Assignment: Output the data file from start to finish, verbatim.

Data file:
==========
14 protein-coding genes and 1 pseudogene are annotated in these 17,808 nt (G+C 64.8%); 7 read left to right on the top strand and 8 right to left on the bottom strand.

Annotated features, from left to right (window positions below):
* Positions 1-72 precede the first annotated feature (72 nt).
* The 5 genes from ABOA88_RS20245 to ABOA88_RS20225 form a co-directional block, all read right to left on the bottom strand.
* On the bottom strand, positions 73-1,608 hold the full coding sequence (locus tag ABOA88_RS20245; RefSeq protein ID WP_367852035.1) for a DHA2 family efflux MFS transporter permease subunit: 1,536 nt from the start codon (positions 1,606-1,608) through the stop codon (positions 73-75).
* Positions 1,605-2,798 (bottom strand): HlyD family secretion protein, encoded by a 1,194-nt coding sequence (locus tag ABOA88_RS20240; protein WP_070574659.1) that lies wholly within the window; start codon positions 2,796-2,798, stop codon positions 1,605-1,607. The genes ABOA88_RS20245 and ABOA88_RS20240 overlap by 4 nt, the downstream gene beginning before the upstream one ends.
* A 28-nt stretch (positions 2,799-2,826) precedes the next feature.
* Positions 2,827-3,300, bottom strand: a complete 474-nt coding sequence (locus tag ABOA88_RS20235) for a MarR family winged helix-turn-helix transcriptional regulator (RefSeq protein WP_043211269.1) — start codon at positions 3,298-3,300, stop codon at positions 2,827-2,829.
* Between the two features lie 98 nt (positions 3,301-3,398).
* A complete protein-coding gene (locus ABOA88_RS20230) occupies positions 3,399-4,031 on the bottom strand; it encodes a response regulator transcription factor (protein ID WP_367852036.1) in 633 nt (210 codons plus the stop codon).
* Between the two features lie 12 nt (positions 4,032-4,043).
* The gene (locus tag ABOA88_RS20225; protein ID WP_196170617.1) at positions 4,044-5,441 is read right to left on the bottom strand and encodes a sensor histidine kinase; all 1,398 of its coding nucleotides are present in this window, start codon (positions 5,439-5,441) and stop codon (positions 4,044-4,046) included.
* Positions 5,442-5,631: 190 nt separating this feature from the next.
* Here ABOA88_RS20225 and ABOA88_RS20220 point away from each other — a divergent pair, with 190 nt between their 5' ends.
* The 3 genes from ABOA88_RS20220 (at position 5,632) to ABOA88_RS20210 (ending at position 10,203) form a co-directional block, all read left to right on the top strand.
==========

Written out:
14 protein-coding genes and 1 pseudogene are annotated in these 17,808 nt (G+C 64.8%); 7 read left to right on the top strand and 8 right to left on the bottom strand.

Annotated features, from left to right (window positions below):
* Positions 1-72 precede the first annotated feature (72 nt).
* The 5 genes from ABOA88_RS20245 to ABOA88_RS20225 form a co-directional block, all read right to left on the bottom strand.
* On the bottom strand, positions 73-1,608 hold the full coding sequence (locus tag ABOA88_RS20245; RefSeq protein ID WP_367852035.1) for a DHA2 family efflux MFS transporter permease subunit: 1,536 nt from the start codon (positions 1,606-1,608) through the stop codon (positions 73-75).
* Positions 1,605-2,798 (bottom strand): HlyD family secretion protein, encoded by a 1,194-nt coding sequence (locus tag ABOA88_RS20240; protein WP_070574659.1) that lies wholly within the window; start codon positions 2,796-2,798, stop codon positions 1,605-1,607. The genes ABOA88_RS20245 and ABOA88_RS20240 overlap by 4 nt, the downstream gene beginning before the upstream one ends.
* A 28-nt stretch (positions 2,799-2,826) precedes the next feature.
* Positions 2,827-3,300, bottom strand: a complete 474-nt coding sequence (locus tag ABOA88_RS20235) for a MarR family winged helix-turn-helix transcriptional regulator (RefSeq protein WP_043211269.1) — start codon at positions 3,298-3,300, stop codon at positions 2,827-2,829.
* Between the two features lie 98 nt (positions 3,301-3,398).
* A complete protein-coding gene (locus ABOA88_RS20230) occupies positions 3,399-4,031 on the bottom strand; it encodes a response regulator transcription factor (protein ID WP_367852036.1) in 633 nt (210 codons plus the stop codon).
* Between the two features lie 12 nt (positions 4,032-4,043).
* The gene (locus tag ABOA88_RS20225; protein ID WP_196170617.1) at positions 4,044-5,441 is read right to left on the bottom strand and encodes a sensor histidine kinase; all 1,398 of its coding nucleotides are present in this window, start codon (positions 5,439-5,441) and stop codon (positions 4,044-4,046) included.
* Positions 5,442-5,631: 190 nt separating this feature from the next.
* Here ABOA88_RS20225 and ABOA88_RS20220 point away from each other — a divergent pair, with 190 nt between their 5' ends.
* The 3 genes from ABOA88_RS20220 (at position 5,632) to ABOA88_RS20210 (ending at position 10,203) form a co-directional block, all read left to right on the top strand.